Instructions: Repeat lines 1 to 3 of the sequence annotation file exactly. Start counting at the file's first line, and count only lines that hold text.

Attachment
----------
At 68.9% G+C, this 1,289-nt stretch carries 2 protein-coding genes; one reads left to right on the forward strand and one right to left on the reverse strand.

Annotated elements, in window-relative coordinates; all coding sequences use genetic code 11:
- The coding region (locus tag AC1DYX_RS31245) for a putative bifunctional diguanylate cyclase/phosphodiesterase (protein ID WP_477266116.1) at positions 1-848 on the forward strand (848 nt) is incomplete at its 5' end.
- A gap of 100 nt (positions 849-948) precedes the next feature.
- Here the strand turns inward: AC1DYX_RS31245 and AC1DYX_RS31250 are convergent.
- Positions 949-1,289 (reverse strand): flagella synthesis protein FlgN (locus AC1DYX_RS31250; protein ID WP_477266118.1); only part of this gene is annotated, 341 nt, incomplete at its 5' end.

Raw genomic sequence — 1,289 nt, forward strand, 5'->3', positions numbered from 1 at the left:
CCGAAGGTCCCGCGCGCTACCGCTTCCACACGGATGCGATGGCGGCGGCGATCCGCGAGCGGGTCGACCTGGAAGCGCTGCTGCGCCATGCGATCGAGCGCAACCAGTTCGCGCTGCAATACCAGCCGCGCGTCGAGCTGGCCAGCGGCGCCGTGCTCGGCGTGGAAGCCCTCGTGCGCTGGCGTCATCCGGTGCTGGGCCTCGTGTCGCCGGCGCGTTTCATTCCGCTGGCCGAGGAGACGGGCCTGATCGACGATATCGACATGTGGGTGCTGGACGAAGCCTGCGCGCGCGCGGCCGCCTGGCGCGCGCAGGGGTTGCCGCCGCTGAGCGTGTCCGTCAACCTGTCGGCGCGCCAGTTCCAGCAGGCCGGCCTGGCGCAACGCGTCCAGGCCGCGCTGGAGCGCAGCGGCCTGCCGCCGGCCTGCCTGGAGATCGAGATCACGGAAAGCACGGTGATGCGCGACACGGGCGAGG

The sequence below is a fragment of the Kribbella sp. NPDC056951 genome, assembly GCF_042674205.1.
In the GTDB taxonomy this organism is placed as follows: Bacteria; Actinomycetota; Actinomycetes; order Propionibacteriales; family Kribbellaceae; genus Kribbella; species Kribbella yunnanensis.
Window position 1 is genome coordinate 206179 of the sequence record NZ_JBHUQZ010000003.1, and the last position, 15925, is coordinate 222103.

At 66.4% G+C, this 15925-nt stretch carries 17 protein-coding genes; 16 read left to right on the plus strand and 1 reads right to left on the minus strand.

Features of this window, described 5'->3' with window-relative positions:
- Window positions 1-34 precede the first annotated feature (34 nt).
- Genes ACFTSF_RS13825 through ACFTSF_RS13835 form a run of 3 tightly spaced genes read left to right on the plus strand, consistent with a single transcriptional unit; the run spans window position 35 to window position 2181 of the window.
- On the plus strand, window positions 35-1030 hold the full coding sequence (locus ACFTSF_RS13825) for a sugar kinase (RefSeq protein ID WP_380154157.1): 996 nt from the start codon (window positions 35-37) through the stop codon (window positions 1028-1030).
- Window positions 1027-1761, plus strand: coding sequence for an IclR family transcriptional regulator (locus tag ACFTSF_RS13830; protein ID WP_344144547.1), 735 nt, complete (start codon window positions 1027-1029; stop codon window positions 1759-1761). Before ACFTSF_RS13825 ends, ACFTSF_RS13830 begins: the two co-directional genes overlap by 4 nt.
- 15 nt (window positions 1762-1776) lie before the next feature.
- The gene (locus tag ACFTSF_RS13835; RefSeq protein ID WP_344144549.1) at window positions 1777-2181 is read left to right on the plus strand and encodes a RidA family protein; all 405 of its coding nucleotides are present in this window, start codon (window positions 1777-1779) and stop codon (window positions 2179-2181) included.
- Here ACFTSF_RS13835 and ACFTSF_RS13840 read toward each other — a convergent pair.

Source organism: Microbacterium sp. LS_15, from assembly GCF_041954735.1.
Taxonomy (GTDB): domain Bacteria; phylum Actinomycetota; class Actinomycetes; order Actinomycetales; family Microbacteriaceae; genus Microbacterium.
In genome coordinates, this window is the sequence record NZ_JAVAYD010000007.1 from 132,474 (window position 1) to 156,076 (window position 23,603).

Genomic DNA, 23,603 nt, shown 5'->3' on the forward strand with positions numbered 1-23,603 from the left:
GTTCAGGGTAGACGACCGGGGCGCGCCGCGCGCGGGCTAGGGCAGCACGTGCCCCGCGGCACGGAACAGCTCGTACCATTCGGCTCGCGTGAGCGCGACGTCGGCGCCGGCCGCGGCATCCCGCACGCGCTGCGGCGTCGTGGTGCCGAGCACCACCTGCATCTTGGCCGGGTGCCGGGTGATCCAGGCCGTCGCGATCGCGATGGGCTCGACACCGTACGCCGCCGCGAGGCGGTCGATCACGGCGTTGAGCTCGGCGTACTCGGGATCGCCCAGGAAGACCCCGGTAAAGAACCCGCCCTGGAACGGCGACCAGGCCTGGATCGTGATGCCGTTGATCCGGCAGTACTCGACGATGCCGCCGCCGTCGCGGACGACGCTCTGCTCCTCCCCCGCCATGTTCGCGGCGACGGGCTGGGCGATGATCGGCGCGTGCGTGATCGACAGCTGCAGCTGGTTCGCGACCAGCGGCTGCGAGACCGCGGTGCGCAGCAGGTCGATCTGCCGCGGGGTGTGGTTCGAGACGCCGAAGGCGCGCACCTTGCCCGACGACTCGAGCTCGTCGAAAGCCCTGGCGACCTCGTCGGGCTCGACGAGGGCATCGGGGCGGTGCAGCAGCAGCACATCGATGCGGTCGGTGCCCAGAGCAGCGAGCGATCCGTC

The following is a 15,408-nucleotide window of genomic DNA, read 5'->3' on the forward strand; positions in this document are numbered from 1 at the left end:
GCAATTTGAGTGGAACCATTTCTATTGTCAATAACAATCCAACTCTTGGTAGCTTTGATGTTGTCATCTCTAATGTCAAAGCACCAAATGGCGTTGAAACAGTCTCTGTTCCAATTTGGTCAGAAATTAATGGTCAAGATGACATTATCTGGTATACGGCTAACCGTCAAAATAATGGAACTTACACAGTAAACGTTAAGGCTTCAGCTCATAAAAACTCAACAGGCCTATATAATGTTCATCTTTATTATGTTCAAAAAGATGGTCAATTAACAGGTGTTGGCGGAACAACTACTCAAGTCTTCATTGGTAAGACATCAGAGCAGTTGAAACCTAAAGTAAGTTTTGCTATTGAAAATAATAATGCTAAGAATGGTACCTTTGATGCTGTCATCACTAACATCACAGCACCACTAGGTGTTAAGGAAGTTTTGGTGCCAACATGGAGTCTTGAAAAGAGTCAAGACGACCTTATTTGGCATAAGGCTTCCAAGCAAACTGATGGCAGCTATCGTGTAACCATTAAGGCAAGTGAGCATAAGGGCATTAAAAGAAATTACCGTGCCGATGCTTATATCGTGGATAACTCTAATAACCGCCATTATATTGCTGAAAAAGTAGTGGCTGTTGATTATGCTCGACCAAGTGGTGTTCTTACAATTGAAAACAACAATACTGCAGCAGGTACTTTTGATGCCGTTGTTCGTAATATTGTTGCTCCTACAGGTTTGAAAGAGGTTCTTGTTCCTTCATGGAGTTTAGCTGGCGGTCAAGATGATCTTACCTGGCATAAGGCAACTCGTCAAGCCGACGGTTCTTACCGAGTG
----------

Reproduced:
At 68.9% G+C, this 1,289-nt stretch carries 2 protein-coding genes; one reads left to right on the forward strand and one right to left on the reverse strand.

Annotated elements, in window-relative coordinates; all coding sequences use genetic code 11:
- The coding region (locus tag AC1DYX_RS31245) for a putative bifunctional diguanylate cyclase/phosphodiesterase (protein ID WP_477266116.1) at positions 1-848 on the forward strand (848 nt) is incomplete at its 5' end.